Looking at the results of the big five inventory test, the author is a highly conscientious person meaning that the author is a very well organized person and can be relied upon. The author have a percentile of 89 out of a possible 100 showing that am also self disciplined and success driven individual. The author, also, has a percentile rate of 84 in terms of openness to experience. It means that the author enjoys having novel experiences and seeing things in new ways. This also means that the author likes identifying new ideas and opportunities and that he makes quick decision in case a problem is presented to me. Scoring a mere percentile of 22 in neuroticism shows that the author is insensitive and like handling my issues based on reason rather than emotion.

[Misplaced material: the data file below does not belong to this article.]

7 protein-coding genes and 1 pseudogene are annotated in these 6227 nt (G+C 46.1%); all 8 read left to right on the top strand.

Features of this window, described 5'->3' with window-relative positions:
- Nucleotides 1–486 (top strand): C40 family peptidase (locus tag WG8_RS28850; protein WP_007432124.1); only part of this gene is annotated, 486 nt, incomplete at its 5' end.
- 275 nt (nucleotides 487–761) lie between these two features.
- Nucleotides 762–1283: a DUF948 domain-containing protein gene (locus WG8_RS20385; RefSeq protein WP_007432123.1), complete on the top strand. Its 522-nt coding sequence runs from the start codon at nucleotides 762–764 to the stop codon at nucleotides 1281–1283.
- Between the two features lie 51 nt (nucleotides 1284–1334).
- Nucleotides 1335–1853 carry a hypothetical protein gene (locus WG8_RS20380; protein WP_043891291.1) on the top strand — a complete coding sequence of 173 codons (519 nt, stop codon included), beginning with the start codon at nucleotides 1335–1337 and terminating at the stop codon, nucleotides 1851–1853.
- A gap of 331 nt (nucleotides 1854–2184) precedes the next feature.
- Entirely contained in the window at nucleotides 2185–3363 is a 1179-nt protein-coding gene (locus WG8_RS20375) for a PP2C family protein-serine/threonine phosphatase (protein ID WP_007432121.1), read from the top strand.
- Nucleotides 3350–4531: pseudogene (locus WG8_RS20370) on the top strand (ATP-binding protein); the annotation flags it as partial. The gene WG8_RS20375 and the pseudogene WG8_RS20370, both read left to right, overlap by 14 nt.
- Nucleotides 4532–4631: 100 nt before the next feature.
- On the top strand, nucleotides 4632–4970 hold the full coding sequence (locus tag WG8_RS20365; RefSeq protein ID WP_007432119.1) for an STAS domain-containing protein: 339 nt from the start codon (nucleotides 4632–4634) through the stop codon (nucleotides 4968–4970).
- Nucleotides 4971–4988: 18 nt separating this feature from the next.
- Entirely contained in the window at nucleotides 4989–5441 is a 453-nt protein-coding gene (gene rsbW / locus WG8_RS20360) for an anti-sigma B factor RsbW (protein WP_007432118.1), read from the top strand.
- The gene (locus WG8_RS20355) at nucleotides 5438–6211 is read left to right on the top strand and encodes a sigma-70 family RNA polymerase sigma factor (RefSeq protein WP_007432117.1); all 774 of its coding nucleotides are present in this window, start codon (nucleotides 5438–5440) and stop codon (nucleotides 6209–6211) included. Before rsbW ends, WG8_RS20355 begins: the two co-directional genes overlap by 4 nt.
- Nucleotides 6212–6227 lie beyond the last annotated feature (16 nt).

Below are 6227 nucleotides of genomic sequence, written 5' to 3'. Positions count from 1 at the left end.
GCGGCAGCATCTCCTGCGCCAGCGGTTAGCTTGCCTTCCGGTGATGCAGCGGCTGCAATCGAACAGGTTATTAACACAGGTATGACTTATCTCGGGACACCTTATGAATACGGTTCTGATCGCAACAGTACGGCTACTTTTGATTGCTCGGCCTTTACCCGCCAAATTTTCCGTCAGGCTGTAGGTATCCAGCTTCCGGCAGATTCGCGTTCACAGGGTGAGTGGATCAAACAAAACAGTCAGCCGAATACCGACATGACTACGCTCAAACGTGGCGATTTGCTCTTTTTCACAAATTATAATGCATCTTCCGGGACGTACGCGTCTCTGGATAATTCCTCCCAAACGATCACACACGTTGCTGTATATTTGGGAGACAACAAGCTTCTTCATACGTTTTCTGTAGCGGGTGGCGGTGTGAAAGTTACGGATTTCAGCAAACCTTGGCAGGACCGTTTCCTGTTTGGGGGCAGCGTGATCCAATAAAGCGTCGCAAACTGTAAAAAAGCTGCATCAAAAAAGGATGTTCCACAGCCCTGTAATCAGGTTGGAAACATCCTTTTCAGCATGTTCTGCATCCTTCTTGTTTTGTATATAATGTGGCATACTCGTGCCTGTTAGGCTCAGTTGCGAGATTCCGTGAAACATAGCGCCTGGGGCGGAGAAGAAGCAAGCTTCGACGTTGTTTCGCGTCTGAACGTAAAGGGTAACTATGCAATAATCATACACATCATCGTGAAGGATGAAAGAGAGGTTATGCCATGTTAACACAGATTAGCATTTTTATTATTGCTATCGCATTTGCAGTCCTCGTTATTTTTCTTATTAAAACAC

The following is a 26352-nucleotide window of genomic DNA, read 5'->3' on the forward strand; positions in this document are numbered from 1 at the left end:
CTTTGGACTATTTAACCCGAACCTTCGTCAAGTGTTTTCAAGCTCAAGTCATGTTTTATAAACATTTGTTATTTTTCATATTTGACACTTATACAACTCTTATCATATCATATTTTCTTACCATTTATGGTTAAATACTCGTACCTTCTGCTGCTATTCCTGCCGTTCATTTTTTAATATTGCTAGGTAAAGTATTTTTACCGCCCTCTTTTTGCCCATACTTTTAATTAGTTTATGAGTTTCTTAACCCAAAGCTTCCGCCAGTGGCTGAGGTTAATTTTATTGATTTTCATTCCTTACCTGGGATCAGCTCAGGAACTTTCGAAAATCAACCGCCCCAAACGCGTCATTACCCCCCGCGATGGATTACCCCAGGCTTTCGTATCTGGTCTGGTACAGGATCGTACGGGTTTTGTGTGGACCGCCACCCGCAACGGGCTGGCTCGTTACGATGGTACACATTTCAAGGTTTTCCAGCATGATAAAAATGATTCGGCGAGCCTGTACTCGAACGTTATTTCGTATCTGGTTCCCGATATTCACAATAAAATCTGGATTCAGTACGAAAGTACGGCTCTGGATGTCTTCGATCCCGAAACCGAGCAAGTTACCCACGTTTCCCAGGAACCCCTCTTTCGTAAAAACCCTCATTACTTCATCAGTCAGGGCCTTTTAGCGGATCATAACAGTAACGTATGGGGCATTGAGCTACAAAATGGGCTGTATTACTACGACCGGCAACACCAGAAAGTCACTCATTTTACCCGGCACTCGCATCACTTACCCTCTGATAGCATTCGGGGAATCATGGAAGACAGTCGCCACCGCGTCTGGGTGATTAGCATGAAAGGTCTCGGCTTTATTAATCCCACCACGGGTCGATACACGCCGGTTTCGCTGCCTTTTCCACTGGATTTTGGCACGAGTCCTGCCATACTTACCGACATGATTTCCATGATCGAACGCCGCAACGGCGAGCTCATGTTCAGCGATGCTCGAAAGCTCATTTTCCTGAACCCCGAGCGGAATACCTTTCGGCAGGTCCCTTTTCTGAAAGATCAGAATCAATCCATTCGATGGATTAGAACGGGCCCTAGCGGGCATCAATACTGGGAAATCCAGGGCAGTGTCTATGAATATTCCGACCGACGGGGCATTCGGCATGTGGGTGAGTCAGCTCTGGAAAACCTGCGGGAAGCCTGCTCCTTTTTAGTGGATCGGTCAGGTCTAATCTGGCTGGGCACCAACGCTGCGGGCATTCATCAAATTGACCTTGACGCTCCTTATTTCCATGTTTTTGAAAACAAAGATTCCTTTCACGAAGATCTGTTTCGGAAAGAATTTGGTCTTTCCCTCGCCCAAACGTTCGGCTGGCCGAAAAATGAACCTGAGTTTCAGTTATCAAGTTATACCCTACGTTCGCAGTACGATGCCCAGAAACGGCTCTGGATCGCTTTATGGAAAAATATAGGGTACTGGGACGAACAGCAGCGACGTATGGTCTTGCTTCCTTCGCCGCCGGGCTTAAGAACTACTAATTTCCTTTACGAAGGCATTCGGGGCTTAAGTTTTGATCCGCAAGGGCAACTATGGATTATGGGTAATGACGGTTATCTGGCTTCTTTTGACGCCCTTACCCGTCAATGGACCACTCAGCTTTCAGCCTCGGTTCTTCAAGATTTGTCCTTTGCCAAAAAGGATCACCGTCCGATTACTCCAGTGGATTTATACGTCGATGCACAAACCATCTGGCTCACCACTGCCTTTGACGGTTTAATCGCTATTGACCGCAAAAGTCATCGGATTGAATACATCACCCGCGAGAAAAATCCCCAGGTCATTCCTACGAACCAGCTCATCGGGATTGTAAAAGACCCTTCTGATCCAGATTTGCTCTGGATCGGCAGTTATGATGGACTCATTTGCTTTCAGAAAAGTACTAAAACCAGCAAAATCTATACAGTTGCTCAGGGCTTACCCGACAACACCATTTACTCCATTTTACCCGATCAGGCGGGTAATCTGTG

The most interesting bit about the two theories, i.e., the MBTI and the big five theory have an almost perfect match based on my personality. Their convergent validity is extremely high. The author would rate it to be at ninety eight percent. Considering that the two theories use a completely different approach to arriving at a person personality, they must be very accurate and effective in determining an individual’s personality. The two theories described precisely just exactly who the author is yet they use entirely different questions to arrive at their results.